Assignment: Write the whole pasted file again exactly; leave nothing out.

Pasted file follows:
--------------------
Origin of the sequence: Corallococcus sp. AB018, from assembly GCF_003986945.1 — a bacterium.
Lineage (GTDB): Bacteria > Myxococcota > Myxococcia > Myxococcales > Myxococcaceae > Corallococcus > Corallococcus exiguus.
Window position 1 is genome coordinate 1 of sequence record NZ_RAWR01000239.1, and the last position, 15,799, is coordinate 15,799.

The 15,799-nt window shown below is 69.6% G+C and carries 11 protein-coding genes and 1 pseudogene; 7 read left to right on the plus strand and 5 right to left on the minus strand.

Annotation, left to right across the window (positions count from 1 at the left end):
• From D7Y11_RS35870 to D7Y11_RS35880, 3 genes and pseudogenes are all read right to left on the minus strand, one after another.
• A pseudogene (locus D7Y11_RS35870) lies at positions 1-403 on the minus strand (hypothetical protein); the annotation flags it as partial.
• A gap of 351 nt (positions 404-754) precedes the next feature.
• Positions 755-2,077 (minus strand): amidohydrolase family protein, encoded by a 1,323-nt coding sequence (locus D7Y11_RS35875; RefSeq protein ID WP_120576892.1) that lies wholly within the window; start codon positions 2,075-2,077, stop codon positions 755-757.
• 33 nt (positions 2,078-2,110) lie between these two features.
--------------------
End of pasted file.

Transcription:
Origin of the sequence: Corallococcus sp. AB018, from assembly GCF_003986945.1 — a bacterium.
Lineage (GTDB): Bacteria > Myxococcota > Myxococcia > Myxococcales > Myxococcaceae > Corallococcus > Corallococcus exiguus.
Window position 1 is genome coordinate 1 of sequence record NZ_RAWR01000239.1, and the last position, 15,799, is coordinate 15,799.

The 15,799-nt window shown below is 69.6% G+C and carries 11 protein-coding genes and 1 pseudogene; 7 read left to right on the plus strand and 5 right to left on the minus strand.

Annotation, left to right across the window (positions count from 1 at the left end):
• From D7Y11_RS35870 to D7Y11_RS35880, 3 genes and pseudogenes are all read right to left on the minus strand, one after another.
• A pseudogene (locus D7Y11_RS35870) lies at positions 1-403 on the minus strand (hypothetical protein); the annotation flags it as partial.
• A gap of 351 nt (positions 404-754) precedes the next feature.
• Positions 755-2,077 (minus strand): amidohydrolase family protein, encoded by a 1,323-nt coding sequence (locus D7Y11_RS35875; RefSeq protein ID WP_120576892.1) that lies wholly within the window; start codon positions 2,075-2,077, stop codon positions 755-757.
• 33 nt (positions 2,078-2,110) lie between these two features.